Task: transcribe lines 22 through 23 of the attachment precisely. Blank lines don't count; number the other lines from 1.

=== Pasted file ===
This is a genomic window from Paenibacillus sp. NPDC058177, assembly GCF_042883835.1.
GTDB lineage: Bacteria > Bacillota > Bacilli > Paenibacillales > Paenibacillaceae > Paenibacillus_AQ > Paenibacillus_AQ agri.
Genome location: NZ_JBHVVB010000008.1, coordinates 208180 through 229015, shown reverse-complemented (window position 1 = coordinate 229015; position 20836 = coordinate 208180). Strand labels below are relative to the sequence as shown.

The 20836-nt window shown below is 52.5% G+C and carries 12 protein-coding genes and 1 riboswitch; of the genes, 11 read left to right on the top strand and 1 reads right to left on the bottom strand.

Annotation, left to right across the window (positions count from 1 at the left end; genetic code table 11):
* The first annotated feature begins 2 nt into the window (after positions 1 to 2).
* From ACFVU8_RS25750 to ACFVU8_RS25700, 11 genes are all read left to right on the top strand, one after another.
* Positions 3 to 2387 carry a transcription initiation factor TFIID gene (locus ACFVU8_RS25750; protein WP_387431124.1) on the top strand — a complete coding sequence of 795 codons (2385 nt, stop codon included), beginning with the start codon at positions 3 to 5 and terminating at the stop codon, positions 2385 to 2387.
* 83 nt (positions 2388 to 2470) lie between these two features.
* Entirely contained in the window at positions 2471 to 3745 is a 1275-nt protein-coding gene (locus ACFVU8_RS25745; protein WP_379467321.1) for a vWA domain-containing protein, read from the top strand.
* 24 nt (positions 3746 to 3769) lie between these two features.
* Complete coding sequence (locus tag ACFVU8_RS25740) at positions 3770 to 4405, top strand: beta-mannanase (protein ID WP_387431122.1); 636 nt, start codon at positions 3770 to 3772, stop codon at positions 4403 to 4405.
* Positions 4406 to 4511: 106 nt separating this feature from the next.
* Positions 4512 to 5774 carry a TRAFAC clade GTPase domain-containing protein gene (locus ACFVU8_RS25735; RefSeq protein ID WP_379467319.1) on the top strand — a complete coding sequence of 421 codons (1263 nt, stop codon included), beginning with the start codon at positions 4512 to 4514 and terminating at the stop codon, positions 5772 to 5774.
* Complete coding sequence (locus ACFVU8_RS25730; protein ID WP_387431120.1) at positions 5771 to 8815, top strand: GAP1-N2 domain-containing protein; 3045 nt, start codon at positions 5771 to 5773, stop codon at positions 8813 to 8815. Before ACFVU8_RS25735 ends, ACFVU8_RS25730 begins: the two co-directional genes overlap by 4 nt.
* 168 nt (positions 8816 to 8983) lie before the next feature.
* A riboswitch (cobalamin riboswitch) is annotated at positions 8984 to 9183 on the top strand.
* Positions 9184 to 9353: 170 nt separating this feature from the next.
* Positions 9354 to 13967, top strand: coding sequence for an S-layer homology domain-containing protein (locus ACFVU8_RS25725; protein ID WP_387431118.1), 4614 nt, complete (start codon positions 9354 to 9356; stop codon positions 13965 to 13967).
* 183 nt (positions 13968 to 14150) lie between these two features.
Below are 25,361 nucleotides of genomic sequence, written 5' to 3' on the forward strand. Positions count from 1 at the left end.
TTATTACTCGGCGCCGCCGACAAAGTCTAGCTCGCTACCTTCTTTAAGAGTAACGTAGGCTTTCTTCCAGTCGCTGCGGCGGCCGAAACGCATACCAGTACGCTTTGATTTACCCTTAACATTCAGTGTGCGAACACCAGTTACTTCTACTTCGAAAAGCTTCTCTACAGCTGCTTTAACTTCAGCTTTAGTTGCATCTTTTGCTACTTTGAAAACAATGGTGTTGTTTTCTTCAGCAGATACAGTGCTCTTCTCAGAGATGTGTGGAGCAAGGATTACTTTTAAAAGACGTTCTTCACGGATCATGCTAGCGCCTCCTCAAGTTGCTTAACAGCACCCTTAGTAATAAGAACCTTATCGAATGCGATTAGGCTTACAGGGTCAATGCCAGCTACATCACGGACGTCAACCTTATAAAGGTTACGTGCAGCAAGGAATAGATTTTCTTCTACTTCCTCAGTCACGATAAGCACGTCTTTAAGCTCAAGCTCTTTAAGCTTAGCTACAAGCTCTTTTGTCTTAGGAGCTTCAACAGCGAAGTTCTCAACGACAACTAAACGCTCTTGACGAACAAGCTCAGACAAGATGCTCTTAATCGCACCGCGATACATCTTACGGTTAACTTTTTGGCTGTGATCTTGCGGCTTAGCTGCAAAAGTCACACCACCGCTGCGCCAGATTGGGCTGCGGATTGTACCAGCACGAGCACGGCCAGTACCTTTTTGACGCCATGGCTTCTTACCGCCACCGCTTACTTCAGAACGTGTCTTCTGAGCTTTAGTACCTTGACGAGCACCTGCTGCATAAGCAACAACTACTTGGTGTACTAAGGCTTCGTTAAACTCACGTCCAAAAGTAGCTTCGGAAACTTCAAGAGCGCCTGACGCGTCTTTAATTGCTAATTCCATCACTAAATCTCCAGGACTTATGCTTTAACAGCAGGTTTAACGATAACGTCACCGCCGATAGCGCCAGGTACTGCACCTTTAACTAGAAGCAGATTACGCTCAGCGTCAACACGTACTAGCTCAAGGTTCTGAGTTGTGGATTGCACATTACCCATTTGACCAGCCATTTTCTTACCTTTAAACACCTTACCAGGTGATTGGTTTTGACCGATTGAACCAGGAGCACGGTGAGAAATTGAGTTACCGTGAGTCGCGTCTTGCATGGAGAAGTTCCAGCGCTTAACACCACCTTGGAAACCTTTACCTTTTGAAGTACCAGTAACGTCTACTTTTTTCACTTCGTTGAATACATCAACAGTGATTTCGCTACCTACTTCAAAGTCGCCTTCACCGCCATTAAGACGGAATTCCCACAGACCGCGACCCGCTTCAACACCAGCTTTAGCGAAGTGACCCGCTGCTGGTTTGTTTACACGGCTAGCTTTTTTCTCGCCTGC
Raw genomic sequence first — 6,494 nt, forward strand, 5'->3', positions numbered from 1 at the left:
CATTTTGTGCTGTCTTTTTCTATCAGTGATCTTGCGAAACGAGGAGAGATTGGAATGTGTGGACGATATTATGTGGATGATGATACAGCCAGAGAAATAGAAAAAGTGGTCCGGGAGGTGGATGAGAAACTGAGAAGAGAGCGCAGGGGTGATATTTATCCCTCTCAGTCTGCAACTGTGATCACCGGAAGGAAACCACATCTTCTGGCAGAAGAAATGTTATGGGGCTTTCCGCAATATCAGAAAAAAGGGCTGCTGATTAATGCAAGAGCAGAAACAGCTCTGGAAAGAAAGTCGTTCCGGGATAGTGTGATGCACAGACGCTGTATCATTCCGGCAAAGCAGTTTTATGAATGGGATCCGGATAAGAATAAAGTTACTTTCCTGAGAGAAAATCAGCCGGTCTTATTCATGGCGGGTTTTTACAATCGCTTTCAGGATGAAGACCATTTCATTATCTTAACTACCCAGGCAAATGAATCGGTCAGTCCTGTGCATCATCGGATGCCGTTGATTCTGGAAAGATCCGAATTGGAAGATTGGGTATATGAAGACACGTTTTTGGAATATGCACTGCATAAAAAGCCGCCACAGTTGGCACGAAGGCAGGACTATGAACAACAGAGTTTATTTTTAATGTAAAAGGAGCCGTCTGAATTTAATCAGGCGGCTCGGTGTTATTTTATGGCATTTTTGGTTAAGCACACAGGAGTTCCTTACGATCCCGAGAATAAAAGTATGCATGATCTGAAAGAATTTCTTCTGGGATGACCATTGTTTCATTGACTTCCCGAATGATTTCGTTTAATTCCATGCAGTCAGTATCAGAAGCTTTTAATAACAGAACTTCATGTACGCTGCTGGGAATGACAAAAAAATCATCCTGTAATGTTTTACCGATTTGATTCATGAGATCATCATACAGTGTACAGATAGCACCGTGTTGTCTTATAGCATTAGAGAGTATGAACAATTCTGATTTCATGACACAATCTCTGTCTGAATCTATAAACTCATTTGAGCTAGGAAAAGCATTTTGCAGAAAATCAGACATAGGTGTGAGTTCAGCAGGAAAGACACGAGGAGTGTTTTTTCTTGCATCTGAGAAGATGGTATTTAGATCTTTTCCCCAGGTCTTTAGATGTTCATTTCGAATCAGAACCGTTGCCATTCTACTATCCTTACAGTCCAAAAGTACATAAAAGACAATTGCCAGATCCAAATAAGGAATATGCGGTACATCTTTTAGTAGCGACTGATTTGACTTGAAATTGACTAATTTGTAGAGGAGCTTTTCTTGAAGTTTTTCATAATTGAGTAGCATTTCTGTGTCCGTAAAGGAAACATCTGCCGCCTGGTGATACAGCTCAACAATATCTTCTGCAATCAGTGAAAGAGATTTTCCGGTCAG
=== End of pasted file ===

TTATTACTCGGCGCCGCCGACAAAGTCTAGCTCGCTACCTTCTTTAAGAGTAACGTAGGCTTTCTTCCAGTCGCTGCGGCGGCCGAAACGCATACCAGTACGCTTTGATTTACCCTTAACATTCAGTGTGCGAACACCAGTTACTTCTACTTCGAAAAGCTTCTCTACAGCTGCTTTAACTTCAGCTTTAGTTGCATCTTTTGCTACTTTGAAAACAATGGTGTTGTTTTCTTCAGCAGATACAGTGCTCTTCTCAGAGATGTGTGGAGCAAGGATTACTTTTAAAAGACGTTCTTCACGGATCATGCTAGCGCCTCCTCAAGTTGCTTAACAGCACCCTTAGTAATAAGAACCTTATCGAATGCGATTAGGCTTACAGGGTCAATGCCAGCTACATCACGGACGTCAACCTTATAAAGGTTACGTGCAGCAAGGAATAGATTTTCTTCTACTTCCTCAGTCACGATAAGCACGTCTTTAAGCTCAAGCTCTTTAAGCTTAGCTACAAGCTCTTTTGTCTTAGGAGCTTCAACAGCGAAGTTCTCAACGACAACTAAACGCTCTTGACGAACAAGCTCAGACAAGATGCTCTTAATCGCACCGCGATACATCTTACGGTTAACTTTTTGGCTGTGATCTTGCGGCTTAGCTGCAAAAGTCACACCACCGCTGCGCCAGATTGGGCTGCGGATTGTACCAGCACGAGCACGGCCAGTACCTTTTTGACGCCATGGCTTCTTACCGCCACCGCTTACTTCAGAACGTGTCTTCTGAGCTTTAGTACCTTGACGAGCACCTGCTGCATAAGCAACAACTACTTGGTGTACTAAGGCTTCGTTAAACTCACGTCCAAAAGTAGCTTCGGAAACTTCAAGAGCGCCTGACGCGTCTTTAATTGCTAATTCCATCACTAAATCTCCAGGACTTATGCTTTAACAGCAGGTTTAACGATAACGTCACCGCCGATAGCGCCAGGTACTGCACCTTTAACTAGAAGCAGATTACGCTCAGCGTCAACACGTACTAGCTCAAGGTTCTGAGTTGTGGATTGCACATTACCCATTTGACCAGCCATTTTCTTACCTTTAAACACCTTACCAGGTGATTGGTTTTGACCGATTGAACCAGGAGCACGGTGAGAAATTGAGTTACCGTGAGTCGCGTCTTGCATGGAGAAGTTCCAGCGCTTAACACCACCTTGGAAACCTTTACCTTTTGAAGTACCAGTAACGTCTACTTTTTTCACTTCGTTGAATACATCAACAGTGATTTCGCTACCTACTTCAAAGTCGCCTTCACCGCCATTAAGACGGAATTCCCACAGACCGCGACCCGCTTCAACACCAGCTTTAGCGAAGTGACCCGCTGCTGGTTTGTTTACACGGCTAGCTTTTTTCTCGCCTGC
Raw genomic sequence first — 6,494 nt, forward strand, 5'->3', positions numbered from 1 at the left: